Microbiome predicts blood infections in pediatric cancer patients

Mon, 22 Jan 2018 00:00:00 EST

(University of Colorado Anschutz Medical Campus) Patients who developed bloodstream infections had significantly reduced microbiome diversity than patients who remained free of infection.



Using social and risk networks helps identify people undiagnosed with HIV

Mon, 22 Jan 2018 00:00:00 EST

(New York University) Conducting HIV testing among the social and risk networks of those recently diagnosed with HIV helps identify undiagnosed cases of HIV at significantly higher rates and at a lower cost than other testing approaches, finds a new study conducted in Ukraine by an international research team.



Improving vaccines for the elderly by blocking inflammation

Mon, 22 Jan 2018 00:00:00 EST

(University College London) By identifying why skin immunity declines in old age, a UCL-led research team has found that an anti-inflammatory pill could help make vaccines more effective for elderly people.The study, published today in The Journal of Allergy and Clinical Immunology, found that an excessive inflammation reaction in older people can obstruct the immune system.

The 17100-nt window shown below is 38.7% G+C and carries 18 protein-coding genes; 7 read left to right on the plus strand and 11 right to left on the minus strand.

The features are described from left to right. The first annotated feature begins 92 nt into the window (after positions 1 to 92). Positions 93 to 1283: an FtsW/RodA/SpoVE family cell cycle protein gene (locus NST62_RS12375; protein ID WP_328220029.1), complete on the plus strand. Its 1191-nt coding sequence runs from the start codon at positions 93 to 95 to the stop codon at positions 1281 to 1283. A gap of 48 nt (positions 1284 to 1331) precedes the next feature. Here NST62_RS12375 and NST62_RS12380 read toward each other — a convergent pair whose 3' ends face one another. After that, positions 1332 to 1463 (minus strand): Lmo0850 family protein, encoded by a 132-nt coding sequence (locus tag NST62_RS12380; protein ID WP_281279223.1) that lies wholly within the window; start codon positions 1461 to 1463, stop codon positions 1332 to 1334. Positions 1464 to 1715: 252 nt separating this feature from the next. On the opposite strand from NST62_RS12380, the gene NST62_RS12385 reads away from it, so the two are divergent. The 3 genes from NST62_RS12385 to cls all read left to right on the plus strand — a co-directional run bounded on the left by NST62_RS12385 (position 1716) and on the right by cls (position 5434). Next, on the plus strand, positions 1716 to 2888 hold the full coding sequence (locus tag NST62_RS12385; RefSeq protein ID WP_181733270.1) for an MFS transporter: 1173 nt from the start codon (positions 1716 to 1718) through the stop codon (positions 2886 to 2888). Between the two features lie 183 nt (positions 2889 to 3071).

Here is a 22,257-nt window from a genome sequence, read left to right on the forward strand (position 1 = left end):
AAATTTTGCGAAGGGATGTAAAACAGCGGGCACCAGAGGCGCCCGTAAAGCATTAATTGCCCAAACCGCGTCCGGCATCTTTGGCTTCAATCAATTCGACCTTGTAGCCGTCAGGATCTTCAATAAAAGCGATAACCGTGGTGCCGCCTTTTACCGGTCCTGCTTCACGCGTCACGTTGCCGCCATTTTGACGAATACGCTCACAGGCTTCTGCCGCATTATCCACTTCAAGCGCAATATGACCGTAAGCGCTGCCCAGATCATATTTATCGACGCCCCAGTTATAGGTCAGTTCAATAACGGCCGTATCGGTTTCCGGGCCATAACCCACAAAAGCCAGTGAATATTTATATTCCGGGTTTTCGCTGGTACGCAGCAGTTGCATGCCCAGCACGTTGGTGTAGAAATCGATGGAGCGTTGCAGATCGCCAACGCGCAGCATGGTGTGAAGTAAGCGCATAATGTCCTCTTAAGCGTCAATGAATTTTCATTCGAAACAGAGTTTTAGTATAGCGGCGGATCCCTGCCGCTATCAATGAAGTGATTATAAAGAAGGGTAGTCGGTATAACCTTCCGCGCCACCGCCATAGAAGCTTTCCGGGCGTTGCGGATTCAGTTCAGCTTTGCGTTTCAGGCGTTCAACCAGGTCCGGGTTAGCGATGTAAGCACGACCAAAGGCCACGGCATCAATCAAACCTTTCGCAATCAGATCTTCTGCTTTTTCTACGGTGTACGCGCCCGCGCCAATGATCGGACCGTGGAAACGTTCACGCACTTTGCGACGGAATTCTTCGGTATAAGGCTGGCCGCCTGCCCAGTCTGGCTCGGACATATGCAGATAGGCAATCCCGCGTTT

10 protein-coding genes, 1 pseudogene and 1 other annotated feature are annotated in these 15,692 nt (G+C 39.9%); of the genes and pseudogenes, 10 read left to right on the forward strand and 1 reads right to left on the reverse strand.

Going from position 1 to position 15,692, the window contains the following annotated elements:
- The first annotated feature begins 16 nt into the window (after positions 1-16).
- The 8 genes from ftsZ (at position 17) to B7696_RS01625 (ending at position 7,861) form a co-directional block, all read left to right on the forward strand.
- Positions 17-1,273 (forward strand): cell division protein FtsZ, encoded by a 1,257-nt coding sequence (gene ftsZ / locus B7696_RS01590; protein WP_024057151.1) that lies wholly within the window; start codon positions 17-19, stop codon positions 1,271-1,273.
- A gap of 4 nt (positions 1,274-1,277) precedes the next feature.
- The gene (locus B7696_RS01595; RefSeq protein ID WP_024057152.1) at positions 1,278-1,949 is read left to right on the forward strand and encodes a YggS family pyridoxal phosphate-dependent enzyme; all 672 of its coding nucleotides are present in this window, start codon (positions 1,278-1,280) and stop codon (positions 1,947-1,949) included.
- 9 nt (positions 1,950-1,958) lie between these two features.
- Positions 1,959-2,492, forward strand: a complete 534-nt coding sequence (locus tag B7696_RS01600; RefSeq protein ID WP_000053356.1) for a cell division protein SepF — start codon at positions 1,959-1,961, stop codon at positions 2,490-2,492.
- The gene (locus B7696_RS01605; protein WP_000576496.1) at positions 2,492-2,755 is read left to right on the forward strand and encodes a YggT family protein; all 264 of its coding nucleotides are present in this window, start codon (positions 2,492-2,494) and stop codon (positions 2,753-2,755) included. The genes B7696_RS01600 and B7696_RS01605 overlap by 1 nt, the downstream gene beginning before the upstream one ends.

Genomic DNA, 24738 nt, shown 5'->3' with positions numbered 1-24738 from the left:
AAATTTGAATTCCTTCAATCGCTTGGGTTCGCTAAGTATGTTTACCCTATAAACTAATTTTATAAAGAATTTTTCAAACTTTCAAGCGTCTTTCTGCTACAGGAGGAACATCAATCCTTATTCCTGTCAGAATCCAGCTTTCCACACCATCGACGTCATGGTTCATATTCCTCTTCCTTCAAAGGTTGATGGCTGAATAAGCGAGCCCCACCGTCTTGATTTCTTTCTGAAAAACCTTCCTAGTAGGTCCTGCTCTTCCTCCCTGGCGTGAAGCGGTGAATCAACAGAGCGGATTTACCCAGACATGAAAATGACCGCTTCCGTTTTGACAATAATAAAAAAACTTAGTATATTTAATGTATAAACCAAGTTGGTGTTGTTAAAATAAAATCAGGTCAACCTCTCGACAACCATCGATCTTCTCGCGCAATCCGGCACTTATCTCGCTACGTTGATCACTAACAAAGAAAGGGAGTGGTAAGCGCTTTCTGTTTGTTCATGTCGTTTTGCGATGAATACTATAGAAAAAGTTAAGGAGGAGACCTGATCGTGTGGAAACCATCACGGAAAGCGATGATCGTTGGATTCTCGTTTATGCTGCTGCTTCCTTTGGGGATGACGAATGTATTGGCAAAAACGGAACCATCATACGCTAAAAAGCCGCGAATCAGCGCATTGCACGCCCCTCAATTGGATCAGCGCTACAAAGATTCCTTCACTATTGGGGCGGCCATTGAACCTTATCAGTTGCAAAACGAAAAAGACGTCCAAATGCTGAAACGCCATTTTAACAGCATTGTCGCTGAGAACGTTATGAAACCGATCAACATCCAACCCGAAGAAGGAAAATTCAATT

New long-acting approach for malaria therapy developed

Mon, 22 Jan 2018 00:00:00 EST

(University of Liverpool) A new study, published in Nature Communications, conducted by the University of Liverpool and the Johns Hopkins University School of Medicine highlights a new 'long acting' medicine for the prevention of malaria.



Virus shown to be likely cause of mystery polio-like illness

Mon, 22 Jan 2018 00:00:00 EST

(University of New South Wales) A major review by UNSW Sydney medical researchers has identified strong evidence that a virus called Enterovirus D68 is the cause of a mystery polio-like illness that has paralysed children in the US, Canada and Europe. The study is published in the journal Eurosurveillance.